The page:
Tyre Rotation Advice

Front and rear tyres do different jobs so they usually wear at different rates. Some tyres transmit drive, others steer and in some cases they do both. Their share of cornering and braking loads varies also. So regular tyre rotation is needed to help even out any irregular wear patterns and ensure maximum tyre life. So what’s the correct way to rotate radial tyres?

In the past it was fairly straightforward.  There were two possible options –  front to back or diagonally side to side.

However the widespread adoption of temporary use spare wheels, uni-directional and asymmetrical tyres, and in some cases different size tyres front to rear complicates the matter greatly.  In fact it’s now common to find vehicles that come with a number of possible wheel / tyre combinations, all of which necessitate different rotation patterns.  So the one vehicle could potentially have a number of different tyre rotation patterns shown in its handbook.

We always suggest following the vehicle manufacturer’s rotation recommendations as outlined in the vehicle’s handbook, or alternatively taking advice from an experienced tyre dealer.  However where this is not available or not an option, the following information may be of assistance.

How frequently should tyres be rotated?

Many manufacturers recommend tyre rotation at least every 10,000km, or more frequently if uneven wear patterns are evident.  Depending on the wear patterns, attention to wheel alignment, correct tyre pressures or revising driving style may also be required.  High powered Front Wheel Drive vehicles can be very hard on front tyres and, depending on driving style, it could be necessary to rotate tyres even more frequently to maximise tyre life.

Rotating your tyres periodically can help to prevent uneven wear and prolong the lifespan of your tyres.

Rotating Tyres: Best Practise

When should you rotate your tyres? Generally speaking, it is recommended that you rotate the tyres on your vehicle once every six months, or 5,000 miles – whichever comes first.

To do so, each tyres needs to be removed and refitted at a different position. This helps to ensure that each tyre wears evenly and lasts longer.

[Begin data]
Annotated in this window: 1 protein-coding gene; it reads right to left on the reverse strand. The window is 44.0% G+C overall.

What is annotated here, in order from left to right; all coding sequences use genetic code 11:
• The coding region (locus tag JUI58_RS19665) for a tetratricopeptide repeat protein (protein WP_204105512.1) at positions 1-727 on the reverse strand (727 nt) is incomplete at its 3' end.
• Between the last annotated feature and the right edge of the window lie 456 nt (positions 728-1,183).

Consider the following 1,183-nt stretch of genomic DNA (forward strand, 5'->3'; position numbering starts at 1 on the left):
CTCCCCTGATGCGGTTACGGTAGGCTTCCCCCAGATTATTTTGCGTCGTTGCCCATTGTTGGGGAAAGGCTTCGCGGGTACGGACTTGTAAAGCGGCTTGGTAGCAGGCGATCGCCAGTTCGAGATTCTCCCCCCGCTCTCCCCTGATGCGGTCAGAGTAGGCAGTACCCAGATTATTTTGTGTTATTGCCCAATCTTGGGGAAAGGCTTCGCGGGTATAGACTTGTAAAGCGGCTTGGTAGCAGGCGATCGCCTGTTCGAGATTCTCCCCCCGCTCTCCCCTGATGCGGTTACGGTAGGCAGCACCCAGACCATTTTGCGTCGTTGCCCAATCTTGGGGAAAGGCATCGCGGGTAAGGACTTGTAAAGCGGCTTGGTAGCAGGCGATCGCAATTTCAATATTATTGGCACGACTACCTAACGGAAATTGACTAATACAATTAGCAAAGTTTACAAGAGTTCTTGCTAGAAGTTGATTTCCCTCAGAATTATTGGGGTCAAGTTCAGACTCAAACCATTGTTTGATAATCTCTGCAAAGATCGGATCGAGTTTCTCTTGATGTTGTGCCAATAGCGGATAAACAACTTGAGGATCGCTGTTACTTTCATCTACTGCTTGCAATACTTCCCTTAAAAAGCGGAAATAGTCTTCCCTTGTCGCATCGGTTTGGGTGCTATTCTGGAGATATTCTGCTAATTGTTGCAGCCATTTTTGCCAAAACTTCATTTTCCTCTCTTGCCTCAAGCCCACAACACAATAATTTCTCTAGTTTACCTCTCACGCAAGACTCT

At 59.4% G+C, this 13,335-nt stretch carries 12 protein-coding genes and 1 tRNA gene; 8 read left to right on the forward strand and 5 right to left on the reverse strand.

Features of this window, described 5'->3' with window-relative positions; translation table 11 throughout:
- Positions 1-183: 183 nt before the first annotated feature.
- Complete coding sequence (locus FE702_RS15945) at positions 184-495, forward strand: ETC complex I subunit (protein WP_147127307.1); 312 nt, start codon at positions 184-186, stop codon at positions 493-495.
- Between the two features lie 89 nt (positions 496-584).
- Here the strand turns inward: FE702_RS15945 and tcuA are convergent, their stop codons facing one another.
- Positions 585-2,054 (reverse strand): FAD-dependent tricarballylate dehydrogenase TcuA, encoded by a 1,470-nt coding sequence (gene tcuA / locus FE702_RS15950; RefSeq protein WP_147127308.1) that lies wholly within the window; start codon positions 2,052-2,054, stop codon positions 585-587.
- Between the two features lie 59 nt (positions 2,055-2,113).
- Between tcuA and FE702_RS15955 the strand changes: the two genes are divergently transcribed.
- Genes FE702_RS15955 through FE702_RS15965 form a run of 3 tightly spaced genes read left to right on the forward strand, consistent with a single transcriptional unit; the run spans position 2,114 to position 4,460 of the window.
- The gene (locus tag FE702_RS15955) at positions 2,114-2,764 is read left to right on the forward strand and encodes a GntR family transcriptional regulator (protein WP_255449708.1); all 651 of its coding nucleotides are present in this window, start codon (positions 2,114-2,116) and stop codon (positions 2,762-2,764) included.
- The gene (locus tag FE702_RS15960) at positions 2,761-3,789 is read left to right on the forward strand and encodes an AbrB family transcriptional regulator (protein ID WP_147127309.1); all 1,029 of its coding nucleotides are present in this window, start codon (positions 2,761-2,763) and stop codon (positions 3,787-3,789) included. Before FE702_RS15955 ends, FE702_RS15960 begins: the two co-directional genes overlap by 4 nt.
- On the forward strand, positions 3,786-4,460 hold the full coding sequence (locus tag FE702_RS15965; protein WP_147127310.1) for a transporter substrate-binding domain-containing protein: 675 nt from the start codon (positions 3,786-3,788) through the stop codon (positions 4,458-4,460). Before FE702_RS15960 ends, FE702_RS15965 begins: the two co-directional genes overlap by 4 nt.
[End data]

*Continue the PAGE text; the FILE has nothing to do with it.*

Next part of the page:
For each driving method, there is a correct way to rotate your tyres. You want to ensure that you rotate the tyres to the correct position for your vehicle.

Rotating Tyres on a Front Wheel Drive

front wheel rotation

The two front tyres stay on the same of the car and are transferred to the rear. However, the rear tyres move forward and switch sides.

Rotating Tyres on a Rear Wheel Drive

four wheel rotate

The two rear tyres stay on the same side of the car and are transferred to the front. However, the front tyres move backwards and switch sides.

Rotating Tyres on a Four Wheel Drive

In this instance both sets of tyres swap sides and position. So the two front tyres move back and switch. At the same time the two rear tyres move forward and switch.

Rotating Directional Tyres

directional wheel rotate

The above rules should not be followed if your tyres are ‘directional tyres’. The tread pattern on this variety tyre is designed specifically to work in a certain way in relation to its position on the vehicle – switching sides would be dangerous.

The tyres change position, but do not switch. The two front tyres move back and the two rear tyres move forward – they stay on the same side of the car as before.

Other maintenance requirements

Maximum tyre life will only be achieved if tyres are regularly rotated, correctly inflated and wheel alignment and balance are checked and corrected as necessary.

Alignment should be checked annually or when abnormal wear patterns appear, while tyre pressures should ideally be checked at least weekly.  Tyre balancing is relatively inexpensive and it would be wise to have it checked when tyres are being rotated to prevent imbalance induced problems.